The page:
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Streets Bond Deserves a "No" vote 

As you think about how to vote on the proposed bond issue, ask yourself, if you are to give the city additional money now, are new streets the greatest need?

Over the past several years our city has made its share of mistakes, and failed to properly prioritize spending programs. This has proven very costly to essential services. For example, now, after talking for several years of the underfunding for police and fire, they are asking the public to go in debt for $30 million for Reed Market Road and more traffic circles, instead of addressing public safety and street maintenance needs first.

As you think about how to vote on the proposed bond issue, ask yourself, if you are to give the city additional money now, are new streets the greatest need? Some relevant points:

Despite consistently stating that public safety is the number one concern, and underfunded, their actions don't support it. Over the past 10 years they have created 10 new programs without new funding, often using funds that would otherwise be available for essential police, fire and street needs. And just a year ago the city unexpectedly received $1 million in past franchise fees into the general fund. After wisely putting half into reserves, the city disbursed the other half in 10 different directions, with only $14,000 directed to public safety.

One drain on finances that is not discussed came from Bend consistently challenging the state rules on its urban growth boundary expansion. It started by unrealistically including all of Juniper Ridge and almost no private property. With that false start, it's all ready taken five years and cost $5 million, with another two years and $2 million to go. (Redmond worked closely with the state and county and was finished in one year for $1 million). Do you think this was a wise use of money, or should this money have been available for public safety and streets?

It's impossible to overlook the expensive Juniper Ridge fiasco. Everyone is familiar with the $2.5 million dollar payoff to the selected developer. Additionally, its urban renewal district takes directly from the city tax rate, thereby reducing money available for essential services. Did you know that Lowes, the Wal-Mart site and other businesses are in the district and therefore pay nothing for police, fire, roads, and other general expenses of the city? Or that the project has already borrowed $9 million? Or that the city plans to borrow $20 million more for the project, without a vote of citizens? Do you think land speculation is a proper city function?

Little more can be said of the mishandling of the transit system, paying for it by taking from the fund that finances police and fire and road maintenance. (Only one other comparable city in Oregon finances its transit system from the city general fund as Bend does.) Much has been made of the system's transfer to the Central Oregon Intergovernmental Council, but the city still must fund it for $1 million annually for five years, and there is no guarantee of how it will be financed after that. It may stay in the city's lap.

Another program taking substantial money from public safety and streets is the agreement regarding accessibility standards. While a legitimate program is necessary, who agreed to the extravagant one we are undertaking? It will likely cost over $20 million. I know of no other city that has such an onerous burden. And don't forget the decisions to spend nearly $5 million to buy the old Bulletin site, or the arrogant method taking over Juniper Utilities that cost in excess of $10 million? Who can defend these decisions that have wasted so much money? A vote for the bond essentially accepts these actions and expenditures as priority.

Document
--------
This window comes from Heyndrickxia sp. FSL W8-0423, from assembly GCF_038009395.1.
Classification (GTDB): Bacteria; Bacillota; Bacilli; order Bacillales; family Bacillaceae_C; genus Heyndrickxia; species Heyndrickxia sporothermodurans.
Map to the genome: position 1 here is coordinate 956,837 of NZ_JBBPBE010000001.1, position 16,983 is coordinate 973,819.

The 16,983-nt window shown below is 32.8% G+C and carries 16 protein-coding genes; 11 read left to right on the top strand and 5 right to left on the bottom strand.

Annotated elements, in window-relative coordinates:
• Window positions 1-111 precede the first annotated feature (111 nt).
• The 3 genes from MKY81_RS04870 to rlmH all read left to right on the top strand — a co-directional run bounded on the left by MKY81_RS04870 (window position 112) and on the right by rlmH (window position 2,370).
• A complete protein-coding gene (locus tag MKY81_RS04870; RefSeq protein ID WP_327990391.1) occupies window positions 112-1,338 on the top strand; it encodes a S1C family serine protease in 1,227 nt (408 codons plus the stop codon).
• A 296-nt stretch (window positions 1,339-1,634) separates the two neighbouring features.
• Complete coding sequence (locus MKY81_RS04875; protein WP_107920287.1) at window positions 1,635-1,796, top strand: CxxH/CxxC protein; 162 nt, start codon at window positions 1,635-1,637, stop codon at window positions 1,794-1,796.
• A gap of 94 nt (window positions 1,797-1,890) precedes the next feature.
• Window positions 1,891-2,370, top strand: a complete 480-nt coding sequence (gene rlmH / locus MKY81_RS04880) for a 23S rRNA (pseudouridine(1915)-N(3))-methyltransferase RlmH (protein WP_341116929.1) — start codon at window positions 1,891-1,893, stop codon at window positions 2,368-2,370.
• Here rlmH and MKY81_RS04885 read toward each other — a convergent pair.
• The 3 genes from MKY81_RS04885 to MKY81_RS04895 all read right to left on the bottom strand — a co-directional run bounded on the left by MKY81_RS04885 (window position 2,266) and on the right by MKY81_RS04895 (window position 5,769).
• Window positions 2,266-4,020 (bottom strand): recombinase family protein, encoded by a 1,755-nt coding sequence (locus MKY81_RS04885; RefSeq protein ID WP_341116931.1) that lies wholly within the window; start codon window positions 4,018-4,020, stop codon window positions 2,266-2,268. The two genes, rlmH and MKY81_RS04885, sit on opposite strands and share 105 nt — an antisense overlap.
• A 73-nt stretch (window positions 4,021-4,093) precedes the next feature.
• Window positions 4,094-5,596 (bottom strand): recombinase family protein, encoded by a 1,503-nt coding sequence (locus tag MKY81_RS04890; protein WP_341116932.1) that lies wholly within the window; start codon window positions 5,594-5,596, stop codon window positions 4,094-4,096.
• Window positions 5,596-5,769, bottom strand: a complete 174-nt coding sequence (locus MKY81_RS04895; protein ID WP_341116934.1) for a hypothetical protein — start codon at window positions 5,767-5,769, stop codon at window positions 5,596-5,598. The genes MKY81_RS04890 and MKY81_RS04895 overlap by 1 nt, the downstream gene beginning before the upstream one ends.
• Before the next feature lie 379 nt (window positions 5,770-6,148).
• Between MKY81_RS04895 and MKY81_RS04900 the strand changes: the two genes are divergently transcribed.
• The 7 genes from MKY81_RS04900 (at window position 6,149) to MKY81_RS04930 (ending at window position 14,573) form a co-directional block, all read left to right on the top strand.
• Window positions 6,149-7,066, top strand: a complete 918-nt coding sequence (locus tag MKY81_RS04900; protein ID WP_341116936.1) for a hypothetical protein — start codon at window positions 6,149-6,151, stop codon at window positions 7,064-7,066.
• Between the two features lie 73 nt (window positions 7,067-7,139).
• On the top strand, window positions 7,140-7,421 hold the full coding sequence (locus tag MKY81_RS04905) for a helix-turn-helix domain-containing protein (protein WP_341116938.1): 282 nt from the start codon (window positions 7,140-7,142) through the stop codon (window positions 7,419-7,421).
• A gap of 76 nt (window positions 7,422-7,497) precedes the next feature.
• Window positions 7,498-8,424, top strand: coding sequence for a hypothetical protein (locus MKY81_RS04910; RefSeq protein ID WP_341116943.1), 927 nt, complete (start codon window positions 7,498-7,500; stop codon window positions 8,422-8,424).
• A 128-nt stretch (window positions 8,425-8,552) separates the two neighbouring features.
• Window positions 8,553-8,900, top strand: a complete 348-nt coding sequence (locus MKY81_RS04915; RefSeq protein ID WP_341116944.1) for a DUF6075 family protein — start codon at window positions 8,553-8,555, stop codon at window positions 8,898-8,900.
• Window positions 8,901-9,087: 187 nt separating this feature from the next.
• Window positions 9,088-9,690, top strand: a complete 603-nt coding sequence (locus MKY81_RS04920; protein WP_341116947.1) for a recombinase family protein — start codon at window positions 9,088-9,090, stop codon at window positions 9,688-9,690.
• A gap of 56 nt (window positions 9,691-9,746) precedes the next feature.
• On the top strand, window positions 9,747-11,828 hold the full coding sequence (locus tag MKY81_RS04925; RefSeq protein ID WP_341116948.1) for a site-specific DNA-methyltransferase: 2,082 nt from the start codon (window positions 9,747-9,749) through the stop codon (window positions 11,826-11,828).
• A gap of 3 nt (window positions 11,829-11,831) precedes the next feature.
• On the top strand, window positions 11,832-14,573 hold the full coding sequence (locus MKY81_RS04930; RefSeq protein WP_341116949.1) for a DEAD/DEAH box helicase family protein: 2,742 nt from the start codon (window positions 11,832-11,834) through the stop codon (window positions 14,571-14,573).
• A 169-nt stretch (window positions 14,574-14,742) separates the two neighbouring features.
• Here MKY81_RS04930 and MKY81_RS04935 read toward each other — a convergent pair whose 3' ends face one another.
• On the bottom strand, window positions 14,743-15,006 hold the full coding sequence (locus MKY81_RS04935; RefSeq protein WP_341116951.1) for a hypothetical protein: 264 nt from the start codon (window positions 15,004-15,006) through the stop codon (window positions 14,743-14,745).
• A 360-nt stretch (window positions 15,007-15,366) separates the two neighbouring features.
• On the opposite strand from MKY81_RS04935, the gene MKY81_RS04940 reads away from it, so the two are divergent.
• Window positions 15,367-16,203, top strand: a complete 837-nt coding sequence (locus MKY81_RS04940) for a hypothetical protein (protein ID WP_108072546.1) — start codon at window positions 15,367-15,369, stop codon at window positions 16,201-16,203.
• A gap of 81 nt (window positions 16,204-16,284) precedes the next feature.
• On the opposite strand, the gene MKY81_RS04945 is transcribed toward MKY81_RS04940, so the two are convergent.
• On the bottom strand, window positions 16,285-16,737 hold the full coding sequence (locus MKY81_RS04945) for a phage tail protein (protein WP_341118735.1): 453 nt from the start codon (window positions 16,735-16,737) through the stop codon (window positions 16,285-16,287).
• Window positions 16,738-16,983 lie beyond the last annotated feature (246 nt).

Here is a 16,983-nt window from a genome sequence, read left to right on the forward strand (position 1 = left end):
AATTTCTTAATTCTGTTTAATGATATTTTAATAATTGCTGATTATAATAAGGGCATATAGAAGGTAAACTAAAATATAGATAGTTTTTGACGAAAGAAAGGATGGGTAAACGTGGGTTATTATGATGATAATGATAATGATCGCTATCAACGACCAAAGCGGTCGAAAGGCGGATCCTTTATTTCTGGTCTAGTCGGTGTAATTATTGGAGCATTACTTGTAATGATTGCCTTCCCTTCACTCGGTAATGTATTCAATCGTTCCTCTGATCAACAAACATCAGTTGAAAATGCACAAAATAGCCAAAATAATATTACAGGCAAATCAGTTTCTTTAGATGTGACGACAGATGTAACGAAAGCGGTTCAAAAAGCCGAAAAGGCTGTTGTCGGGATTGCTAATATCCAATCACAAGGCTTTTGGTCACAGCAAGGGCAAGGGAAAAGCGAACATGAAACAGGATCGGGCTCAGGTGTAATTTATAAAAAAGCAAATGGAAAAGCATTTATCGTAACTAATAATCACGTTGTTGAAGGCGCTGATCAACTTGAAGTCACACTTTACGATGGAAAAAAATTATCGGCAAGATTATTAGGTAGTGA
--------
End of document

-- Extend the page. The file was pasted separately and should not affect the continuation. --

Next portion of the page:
All these fiascos create a climate of entitlement that carries over into small, but significant, unethical acts. One example, the planning department knowingly violated city code and state regulations to allow one organization to double in size. Neighbors had to go to the Land Use Board of Appeals, which quickly ruled that the city was wrong. The city refused to address the costs incurred by neighbors, despite the city knowing in advance their action was illegal. The city refuses to address such errant behavior, empowering future improper acts. Why does the city accept this behavior? How pervasive is it?

How do these relate to the present request for a $30 million bond issue? Each of these examples shows a degree of mismanagement on the part of the city. So too does the city, quickly shifting from a consistent emphasis on getting more funds for police and fire, to promoting new street construction. If police and fire are as underfunded as the city has maintained for several years, why ask the public to fund a less important use instead, i.e. street construction (but no maintenance)? The proposed bond issue would raise over $2 million annually for 20-plus years. But the greatest need is for public safety, not for a list of road projects cobbled together to appeal to various neighborhoods. In fact, almost half the money is for four new roundabouts scattered around town! Do you want to be paying for a few traffic circles for 20 years? And unless the Reed Market Road project is under budget, (when did the city last do that?) not all those neighborhood traffic circles can be built.

The general fund and public safety problems could be nearly solved with $2 million annually. Until the city addresses past mistakes and determines its priorities, VOTE NO!

Allan Bruckner is a former mayor of Bend.

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